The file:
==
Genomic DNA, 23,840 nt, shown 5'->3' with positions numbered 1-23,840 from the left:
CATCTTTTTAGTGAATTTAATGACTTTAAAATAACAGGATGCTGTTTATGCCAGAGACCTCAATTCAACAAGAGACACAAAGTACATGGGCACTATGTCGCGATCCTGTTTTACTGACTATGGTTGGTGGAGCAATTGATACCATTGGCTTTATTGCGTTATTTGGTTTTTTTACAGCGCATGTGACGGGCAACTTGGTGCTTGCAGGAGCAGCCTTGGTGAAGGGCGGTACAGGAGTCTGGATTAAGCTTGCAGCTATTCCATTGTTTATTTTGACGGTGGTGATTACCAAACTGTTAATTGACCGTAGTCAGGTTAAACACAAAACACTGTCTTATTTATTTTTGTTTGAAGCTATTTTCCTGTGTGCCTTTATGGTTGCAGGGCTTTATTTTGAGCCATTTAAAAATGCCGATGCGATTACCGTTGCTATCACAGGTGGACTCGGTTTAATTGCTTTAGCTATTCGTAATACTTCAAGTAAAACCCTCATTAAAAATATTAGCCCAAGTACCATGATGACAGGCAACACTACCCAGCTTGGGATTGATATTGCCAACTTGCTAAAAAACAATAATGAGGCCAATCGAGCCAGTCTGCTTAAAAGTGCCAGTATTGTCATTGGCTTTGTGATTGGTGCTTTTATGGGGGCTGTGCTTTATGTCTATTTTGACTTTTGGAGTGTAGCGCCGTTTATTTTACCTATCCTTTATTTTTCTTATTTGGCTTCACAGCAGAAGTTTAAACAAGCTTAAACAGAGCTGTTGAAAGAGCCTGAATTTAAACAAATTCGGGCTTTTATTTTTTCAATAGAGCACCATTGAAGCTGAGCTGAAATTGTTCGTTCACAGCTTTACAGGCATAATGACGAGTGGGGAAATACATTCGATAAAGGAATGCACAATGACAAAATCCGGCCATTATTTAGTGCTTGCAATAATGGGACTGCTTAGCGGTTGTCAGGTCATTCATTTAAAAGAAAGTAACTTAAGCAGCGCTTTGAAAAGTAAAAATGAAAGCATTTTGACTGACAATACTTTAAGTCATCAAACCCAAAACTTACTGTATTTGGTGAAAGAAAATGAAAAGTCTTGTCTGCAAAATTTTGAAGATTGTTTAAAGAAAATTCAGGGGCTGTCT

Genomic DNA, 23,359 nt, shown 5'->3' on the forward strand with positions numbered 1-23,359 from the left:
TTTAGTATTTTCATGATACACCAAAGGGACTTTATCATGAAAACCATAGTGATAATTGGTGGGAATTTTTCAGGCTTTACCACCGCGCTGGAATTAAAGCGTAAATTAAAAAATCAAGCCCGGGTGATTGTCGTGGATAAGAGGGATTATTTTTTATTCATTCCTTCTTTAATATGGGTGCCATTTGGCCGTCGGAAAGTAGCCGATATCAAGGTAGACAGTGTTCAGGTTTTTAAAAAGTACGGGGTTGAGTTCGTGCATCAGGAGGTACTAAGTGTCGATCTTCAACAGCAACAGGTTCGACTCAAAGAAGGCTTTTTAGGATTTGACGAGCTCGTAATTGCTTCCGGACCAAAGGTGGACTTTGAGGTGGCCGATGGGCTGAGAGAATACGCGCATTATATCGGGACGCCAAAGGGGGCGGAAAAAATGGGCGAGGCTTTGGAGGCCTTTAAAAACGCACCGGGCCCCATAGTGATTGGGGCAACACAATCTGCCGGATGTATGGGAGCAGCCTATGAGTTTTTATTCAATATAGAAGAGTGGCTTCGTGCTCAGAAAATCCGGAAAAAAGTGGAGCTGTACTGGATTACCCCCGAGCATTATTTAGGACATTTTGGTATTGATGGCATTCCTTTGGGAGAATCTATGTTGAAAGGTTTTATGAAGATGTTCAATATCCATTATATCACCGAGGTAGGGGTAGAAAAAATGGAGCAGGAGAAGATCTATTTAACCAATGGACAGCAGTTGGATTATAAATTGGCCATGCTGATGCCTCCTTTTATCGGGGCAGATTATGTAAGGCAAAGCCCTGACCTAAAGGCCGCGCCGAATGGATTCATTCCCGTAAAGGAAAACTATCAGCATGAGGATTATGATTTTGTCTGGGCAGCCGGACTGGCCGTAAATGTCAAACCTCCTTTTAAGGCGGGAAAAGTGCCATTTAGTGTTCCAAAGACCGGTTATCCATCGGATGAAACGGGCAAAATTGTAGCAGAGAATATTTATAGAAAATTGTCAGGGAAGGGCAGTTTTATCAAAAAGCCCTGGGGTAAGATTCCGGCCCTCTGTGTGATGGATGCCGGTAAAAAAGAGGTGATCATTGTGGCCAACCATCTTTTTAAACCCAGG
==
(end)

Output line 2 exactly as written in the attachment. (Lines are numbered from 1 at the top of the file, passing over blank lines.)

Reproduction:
CATCTTTTTAGTGAATTTAATGACTTTAAAATAACAGGATGCTGTTTATGCCAGAGACCTCAATTCAACAAGAGACACAAAGTACATGGGCACTATGTCGCGATCCTGTTTTACTGACTATGGTTGGTGGAGCAATTGATACCATTGGCTTTATTGCGTTATTTGGTTTTTTTACAGCGCATGTGACGGGCAACTTGGTGCTTGCAGGAGCAGCCTTGGTGAAGGGCGGTACAGGAGTCTGGATTAAGCTTGCAGCTATTCCATTGTTTATTTTGACGGTGGTGATTACCAAACTGTTAATTGACCGTAGTCAGGTTAAACACAAAACACTGTCTTATTTATTTTTGTTTGAAGCTATTTTCCTGTGTGCCTTTATGGTTGCAGGGCTTTATTTTGAGCCATTTAAAAATGCCGATGCGATTACCGTTGCTATCACAGGTGGACTCGGTTTAATTGCTTTAGCTATTCGTAATACTTCAAGTAAAACCCTCATTAAAAATATTAGCCCAAGTACCATGATGACAGGCAACACTACCCAGCTTGGGATTGATATTGCCAACTTGCTAAAAAACAATAATGAGGCCAATCGAGCCAGTCTGCTTAAAAGTGCCAGTATTGTCATTGGCTTTGTGATTGGTGCTTTTATGGGGGCTGTGCTTTATGTCTATTTTGACTTTTGGAGTGTAGCGCCGTTTATTTTACCTATCCTTTATTTTTCTTATTTGGCTTCACAGCAGAAGTTTAAACAAGCTTAAACAGAGCTGTTGAAAGAGCCTGAATTTAAACAAATTCGGGCTTTTATTTTTTCAATAGAGCACCATTGAAGCTGAGCTGAAATTGTTCGTTCACAGCTTTACAGGCATAATGACGAGTGGGGAAATACATTCGATAAAGGAATGCACAATGACAAAATCCGGCCATTATTTAGTGCTTGCAATAATGGGACTGCTTAGCGGTTGTCAGGTCATTCATTTAAAAGAAAGTAACTTAAGCAGCGCTTTGAAAAGTAAAAATGAAAGCATTTTGACTGACAATACTTTAAGTCATCAAACCCAAAACTTACTGTATTTGGTGAAAGAAAATGAAAAGTCTTGTCTGCAAAATTTTGAAGATTGTTTAAAGAAAATTCAGGGGCTGTCT